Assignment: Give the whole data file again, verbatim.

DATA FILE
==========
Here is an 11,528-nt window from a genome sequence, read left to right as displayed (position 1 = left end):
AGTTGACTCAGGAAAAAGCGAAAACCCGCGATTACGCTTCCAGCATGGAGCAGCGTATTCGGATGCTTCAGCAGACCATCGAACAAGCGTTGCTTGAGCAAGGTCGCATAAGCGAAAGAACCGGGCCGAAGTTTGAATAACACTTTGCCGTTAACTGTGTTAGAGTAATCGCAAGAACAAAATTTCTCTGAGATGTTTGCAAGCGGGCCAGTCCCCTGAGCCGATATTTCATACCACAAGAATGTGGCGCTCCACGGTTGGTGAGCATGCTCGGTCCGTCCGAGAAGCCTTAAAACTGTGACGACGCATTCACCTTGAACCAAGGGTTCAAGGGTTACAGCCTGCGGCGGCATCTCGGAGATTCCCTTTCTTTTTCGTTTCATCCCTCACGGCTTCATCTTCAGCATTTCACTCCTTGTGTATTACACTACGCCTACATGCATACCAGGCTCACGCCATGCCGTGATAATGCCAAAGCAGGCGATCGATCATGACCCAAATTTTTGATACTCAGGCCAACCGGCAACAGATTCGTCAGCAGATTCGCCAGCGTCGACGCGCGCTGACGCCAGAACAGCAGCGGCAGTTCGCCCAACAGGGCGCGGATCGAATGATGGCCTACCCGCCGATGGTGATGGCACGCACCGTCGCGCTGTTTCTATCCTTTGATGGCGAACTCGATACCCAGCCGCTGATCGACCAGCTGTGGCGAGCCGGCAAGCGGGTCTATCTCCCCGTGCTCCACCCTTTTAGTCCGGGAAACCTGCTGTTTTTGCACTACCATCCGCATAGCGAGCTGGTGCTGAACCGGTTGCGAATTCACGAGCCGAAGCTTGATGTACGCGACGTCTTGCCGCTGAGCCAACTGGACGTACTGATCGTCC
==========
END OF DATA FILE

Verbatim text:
Here is an 11,528-nt window from a genome sequence, read left to right as displayed (position 1 = left end):
AGTTGACTCAGGAAAAAGCGAAAACCCGCGATTACGCTTCCAGCATGGAGCAGCGTATTCGGATGCTTCAGCAGACCATCGAACAAGCGTTGCTTGAGCAAGGTCGCATAAGCGAAAGAACCGGGCCGAAGTTTGAATAACACTTTGCCGTTAACTGTGTTAGAGTAATCGCAAGAACAAAATTTCTCTGAGATGTTTGCAAGCGGGCCAGTCCCCTGAGCCGATATTTCATACCACAAGAATGTGGCGCTCCACGGTTGGTGAGCATGCTCGGTCCGTCCGAGAAGCCTTAAAACTGTGACGACGCATTCACCTTGAACCAAGGGTTCAAGGGTTACAGCCTGCGGCGGCATCTCGGAGATTCCCTTTCTTTTTCGTTTCATCCCTCACGGCTTCATCTTCAGCATTTCACTCCTTGTGTATTACACTACGCCTACATGCATACCAGGCTCACGCCATGCCGTGATAATGCCAAAGCAGGCGATCGATCATGACCCAAATTTTTGATACTCAGGCCAACCGGCAACAGATTCGTCAGCAGATTCGCCAGCGTCGACGCGCGCTGACGCCAGAACAGCAGCGGCAGTTCGCCCAACAGGGCGCGGATCGAATGATGGCCTACCCGCCGATGGTGATGGCACGCACCGTCGCGCTGTTTCTATCCTTTGATGGCGAACTCGATACCCAGCCGCTGATCGACCAGCTGTGGCGAGCCGGCAAGCGGGTCTATCTCCCCGTGCTCCACCCTTTTAGTCCGGGAAACCTGCTGTTTTTGCACTACCATCCGCATAGCGAGCTGGTGCTGAACCGGTTGCGAATTCACGAGCCGAAGCTTGATGTACGCGACGTCTTGCCGCTGAGCCAACTGGACGTACTGATCGTCC